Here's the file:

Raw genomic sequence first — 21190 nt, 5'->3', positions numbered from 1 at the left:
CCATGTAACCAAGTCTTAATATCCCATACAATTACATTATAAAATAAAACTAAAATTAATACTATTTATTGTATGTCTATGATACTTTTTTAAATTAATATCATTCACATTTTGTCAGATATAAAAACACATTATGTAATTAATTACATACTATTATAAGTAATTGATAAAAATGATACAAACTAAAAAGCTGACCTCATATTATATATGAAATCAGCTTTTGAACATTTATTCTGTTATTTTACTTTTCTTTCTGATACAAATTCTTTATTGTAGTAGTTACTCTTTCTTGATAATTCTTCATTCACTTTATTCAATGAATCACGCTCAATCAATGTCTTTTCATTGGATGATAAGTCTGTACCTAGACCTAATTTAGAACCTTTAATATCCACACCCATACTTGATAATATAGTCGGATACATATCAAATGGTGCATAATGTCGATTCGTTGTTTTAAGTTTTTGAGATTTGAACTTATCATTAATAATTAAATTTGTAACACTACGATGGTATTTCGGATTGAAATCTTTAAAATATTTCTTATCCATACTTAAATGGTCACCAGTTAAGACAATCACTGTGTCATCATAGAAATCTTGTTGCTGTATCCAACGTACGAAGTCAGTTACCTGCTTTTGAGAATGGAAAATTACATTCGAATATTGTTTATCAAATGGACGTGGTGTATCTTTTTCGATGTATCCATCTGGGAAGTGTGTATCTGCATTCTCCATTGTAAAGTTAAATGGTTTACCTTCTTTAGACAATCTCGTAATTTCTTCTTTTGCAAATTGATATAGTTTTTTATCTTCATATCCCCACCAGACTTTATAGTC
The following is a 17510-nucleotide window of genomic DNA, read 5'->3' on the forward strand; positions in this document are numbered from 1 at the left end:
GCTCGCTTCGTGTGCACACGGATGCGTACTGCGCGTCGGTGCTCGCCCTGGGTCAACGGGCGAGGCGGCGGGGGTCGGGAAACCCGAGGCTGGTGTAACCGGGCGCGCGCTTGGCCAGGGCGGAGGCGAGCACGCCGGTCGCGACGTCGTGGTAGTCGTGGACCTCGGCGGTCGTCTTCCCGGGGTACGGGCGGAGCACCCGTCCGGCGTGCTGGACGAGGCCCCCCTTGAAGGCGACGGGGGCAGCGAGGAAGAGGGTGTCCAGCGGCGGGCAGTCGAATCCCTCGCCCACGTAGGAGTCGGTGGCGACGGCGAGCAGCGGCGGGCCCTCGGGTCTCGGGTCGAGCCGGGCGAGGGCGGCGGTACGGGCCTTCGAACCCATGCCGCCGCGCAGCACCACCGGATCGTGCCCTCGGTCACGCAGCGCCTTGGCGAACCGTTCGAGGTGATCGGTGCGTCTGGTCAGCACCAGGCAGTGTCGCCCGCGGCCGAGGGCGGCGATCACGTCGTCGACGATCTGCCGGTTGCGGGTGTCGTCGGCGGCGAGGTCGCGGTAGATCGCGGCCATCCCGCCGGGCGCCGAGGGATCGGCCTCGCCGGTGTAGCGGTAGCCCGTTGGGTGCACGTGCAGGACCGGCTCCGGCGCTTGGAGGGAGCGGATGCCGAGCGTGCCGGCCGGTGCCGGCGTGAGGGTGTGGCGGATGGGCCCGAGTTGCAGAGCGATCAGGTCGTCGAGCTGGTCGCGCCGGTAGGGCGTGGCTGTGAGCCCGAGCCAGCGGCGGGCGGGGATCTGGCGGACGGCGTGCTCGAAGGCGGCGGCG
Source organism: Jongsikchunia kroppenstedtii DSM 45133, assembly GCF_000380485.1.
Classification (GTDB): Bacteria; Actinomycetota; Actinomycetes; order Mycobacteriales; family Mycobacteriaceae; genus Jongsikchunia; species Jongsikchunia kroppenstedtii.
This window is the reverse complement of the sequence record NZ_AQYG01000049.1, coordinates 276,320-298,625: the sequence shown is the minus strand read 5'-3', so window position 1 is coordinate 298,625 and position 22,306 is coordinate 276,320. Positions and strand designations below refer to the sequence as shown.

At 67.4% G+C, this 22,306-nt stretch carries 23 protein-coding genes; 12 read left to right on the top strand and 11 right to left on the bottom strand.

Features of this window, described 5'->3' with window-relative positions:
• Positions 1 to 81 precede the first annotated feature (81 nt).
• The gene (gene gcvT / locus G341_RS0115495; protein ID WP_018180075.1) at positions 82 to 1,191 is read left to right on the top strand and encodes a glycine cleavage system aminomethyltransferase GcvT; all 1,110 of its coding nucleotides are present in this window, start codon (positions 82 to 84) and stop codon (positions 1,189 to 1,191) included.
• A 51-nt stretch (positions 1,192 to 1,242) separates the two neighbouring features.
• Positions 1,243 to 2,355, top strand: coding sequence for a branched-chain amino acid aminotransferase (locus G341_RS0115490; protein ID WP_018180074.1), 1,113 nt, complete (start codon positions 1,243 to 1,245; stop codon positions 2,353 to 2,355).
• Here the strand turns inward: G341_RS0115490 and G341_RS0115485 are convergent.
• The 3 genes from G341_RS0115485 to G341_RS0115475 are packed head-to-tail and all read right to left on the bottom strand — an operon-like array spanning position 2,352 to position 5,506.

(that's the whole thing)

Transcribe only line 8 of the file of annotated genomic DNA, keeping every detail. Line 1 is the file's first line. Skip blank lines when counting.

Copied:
At 67.4% G+C, this 22,306-nt stretch carries 23 protein-coding genes; 12 read left to right on the top strand and 11 right to left on the bottom strand.